Chapter 12: The Principle of Computational Equivalence

Section 9: Implications for Mathematics and Its Foundations

Category theory

Developed in the 1940s as a way to organize constructs in algebraic topology, category theory works at the level of whole mathematical objects rather than their elements. In the basic axioms given here the variables represent morphisms that correspond to mappings between objects. (Often morphisms are shown as arrows in diagrams, and objects as nodes.) The axioms specify that when morphisms are composed their domains and codomains must have appropriately matching types. Some of the methodology of category theory has become widely used in mathematics, but until recently the basic theory itself was not extensively studied—and its axiomatic status remains unclear. Category theory can be viewed as a formalization of operations on abstract data types in computer languages—though unlike in Mathematica it normally requires that functions take a single bundle of data as an argument.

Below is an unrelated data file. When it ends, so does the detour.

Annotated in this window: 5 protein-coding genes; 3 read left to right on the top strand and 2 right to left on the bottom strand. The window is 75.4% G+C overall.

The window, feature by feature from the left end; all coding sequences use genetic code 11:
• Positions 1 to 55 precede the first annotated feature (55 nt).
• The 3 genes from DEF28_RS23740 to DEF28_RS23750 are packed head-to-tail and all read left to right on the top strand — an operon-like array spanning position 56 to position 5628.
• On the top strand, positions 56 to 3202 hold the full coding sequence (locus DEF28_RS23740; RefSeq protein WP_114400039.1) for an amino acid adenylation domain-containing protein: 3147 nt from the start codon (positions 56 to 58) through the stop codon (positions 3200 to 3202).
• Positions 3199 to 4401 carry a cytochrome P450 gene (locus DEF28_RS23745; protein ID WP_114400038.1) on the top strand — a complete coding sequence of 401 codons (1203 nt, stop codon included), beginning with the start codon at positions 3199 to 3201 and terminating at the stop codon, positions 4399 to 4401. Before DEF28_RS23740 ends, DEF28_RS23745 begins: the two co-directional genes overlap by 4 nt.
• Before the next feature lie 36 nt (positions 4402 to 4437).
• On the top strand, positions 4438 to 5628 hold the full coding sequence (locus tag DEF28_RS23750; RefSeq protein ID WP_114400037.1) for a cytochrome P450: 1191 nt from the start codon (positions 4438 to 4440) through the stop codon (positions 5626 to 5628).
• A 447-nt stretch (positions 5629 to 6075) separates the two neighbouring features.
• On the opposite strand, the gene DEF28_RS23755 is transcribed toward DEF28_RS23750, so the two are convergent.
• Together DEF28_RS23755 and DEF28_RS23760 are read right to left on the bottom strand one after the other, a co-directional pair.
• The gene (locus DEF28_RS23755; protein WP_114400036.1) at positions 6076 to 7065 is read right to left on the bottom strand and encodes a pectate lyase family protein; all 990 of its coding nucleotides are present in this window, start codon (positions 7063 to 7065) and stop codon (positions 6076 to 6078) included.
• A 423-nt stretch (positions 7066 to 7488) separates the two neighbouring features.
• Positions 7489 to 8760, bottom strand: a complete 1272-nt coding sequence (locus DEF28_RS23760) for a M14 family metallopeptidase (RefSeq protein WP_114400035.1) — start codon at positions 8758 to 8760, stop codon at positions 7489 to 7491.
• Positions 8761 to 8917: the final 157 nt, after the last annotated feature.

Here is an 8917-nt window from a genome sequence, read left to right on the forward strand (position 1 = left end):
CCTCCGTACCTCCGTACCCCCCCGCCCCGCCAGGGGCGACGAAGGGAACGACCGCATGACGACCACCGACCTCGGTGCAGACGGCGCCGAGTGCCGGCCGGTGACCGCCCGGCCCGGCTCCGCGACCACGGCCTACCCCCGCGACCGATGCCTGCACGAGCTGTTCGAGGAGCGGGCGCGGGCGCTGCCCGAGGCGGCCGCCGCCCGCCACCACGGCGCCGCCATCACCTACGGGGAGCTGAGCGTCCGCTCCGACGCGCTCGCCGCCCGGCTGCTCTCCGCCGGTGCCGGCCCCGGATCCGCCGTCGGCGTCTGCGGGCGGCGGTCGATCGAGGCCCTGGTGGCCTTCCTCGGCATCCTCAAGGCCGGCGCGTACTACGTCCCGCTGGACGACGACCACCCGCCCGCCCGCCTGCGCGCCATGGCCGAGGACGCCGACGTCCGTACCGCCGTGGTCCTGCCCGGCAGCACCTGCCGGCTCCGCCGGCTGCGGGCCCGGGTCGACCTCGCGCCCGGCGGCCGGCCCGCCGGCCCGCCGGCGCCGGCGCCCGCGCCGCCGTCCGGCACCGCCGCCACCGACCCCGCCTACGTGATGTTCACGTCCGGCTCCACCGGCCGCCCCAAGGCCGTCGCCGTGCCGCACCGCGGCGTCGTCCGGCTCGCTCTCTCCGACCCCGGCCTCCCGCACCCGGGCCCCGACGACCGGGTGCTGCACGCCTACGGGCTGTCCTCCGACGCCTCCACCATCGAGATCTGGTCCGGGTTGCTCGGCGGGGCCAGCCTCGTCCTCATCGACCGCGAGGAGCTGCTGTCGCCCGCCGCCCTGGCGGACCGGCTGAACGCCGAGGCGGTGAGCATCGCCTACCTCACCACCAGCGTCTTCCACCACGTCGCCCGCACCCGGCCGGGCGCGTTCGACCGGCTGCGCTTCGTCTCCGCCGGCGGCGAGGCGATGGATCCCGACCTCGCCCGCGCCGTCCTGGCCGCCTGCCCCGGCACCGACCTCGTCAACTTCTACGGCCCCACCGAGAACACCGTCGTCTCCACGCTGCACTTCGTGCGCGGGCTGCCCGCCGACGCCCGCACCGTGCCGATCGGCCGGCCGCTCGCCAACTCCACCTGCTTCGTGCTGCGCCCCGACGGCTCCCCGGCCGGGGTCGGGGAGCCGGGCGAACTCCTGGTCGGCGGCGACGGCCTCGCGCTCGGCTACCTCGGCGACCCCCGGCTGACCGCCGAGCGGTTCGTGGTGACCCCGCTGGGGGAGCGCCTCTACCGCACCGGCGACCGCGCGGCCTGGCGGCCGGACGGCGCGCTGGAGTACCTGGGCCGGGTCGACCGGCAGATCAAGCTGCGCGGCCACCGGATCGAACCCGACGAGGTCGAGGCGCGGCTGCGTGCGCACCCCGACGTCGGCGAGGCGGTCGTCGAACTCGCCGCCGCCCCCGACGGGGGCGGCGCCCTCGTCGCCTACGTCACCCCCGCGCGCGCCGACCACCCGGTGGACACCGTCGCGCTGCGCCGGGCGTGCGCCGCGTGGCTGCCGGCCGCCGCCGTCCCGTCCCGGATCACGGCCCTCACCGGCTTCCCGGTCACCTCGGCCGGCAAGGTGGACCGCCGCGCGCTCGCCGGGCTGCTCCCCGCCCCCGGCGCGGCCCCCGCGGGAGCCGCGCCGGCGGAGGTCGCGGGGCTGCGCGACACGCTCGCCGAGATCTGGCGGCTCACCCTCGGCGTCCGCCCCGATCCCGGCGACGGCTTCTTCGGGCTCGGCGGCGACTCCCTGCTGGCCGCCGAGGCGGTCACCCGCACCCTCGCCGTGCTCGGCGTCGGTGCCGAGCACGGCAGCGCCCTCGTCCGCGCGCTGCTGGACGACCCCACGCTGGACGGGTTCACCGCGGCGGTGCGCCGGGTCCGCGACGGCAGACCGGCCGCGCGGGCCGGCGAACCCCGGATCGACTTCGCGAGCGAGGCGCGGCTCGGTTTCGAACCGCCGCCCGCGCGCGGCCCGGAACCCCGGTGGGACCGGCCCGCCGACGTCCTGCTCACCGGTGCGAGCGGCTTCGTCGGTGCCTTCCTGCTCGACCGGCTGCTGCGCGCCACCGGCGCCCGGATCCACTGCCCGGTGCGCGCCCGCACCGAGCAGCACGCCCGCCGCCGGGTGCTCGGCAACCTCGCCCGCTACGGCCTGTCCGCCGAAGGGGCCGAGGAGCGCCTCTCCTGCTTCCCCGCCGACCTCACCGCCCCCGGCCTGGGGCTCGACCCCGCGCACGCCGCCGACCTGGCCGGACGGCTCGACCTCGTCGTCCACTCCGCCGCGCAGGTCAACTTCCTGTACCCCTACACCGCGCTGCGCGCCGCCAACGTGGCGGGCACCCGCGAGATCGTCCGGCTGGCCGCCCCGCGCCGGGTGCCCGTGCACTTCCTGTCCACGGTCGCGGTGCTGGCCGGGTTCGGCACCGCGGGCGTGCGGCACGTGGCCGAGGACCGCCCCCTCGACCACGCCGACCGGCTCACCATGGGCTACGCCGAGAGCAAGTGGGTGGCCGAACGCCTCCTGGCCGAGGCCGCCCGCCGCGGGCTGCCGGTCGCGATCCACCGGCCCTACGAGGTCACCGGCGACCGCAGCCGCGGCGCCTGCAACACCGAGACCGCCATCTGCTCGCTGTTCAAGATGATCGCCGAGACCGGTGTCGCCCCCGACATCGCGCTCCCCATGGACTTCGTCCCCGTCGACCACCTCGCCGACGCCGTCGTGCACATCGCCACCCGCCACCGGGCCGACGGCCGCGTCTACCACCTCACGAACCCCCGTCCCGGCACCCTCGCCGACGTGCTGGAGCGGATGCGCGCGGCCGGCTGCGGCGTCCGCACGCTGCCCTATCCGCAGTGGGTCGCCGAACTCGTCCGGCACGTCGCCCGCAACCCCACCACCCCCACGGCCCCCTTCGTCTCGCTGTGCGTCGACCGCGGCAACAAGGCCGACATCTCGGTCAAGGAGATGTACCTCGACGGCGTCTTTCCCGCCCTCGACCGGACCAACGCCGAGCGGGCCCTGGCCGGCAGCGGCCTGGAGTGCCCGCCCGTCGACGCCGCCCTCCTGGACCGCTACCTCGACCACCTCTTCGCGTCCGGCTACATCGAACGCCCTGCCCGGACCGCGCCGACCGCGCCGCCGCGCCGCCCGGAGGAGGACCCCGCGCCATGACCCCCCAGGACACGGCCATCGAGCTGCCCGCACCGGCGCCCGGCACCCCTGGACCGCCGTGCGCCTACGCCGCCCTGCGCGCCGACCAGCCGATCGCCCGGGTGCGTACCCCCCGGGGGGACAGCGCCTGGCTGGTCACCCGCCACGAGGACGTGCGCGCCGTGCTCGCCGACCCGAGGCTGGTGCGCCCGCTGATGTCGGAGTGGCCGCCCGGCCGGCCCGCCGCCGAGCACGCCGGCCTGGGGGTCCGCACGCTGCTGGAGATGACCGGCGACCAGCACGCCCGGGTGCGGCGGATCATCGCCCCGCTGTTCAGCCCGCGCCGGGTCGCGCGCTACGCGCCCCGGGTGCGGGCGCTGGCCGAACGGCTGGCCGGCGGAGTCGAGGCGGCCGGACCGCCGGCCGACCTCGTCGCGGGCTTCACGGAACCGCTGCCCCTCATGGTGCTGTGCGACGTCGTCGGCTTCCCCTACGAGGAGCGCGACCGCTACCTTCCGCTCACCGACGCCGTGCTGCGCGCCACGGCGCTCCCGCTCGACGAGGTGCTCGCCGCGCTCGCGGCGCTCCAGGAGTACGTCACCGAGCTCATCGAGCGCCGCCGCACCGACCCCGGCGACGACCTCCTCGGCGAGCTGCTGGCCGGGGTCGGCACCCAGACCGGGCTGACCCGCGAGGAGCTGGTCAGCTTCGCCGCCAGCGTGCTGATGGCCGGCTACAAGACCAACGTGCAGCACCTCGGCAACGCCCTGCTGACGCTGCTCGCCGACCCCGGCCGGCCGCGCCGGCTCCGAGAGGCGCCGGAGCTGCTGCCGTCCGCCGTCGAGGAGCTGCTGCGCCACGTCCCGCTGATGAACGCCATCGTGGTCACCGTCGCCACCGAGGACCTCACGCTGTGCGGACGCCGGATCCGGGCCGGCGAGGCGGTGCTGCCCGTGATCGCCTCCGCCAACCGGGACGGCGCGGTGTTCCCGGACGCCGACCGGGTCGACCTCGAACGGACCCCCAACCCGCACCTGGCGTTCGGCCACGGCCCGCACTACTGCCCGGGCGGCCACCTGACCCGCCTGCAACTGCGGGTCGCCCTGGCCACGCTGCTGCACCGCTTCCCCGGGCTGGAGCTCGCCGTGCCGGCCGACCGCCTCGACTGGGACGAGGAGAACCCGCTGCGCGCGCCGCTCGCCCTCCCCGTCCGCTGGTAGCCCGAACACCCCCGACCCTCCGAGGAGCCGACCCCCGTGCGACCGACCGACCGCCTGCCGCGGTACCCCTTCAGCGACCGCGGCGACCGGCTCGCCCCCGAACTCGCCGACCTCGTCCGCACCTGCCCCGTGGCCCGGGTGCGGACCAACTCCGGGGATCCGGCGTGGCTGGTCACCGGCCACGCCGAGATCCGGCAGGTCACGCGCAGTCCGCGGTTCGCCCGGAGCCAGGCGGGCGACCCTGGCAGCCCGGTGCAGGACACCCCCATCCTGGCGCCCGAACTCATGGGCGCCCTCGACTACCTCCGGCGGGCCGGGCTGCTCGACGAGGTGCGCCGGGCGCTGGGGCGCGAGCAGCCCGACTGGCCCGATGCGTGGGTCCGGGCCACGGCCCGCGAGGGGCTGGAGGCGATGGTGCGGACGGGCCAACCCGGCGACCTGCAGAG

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From Stephen Wolfram: A New Kind of Science [citation]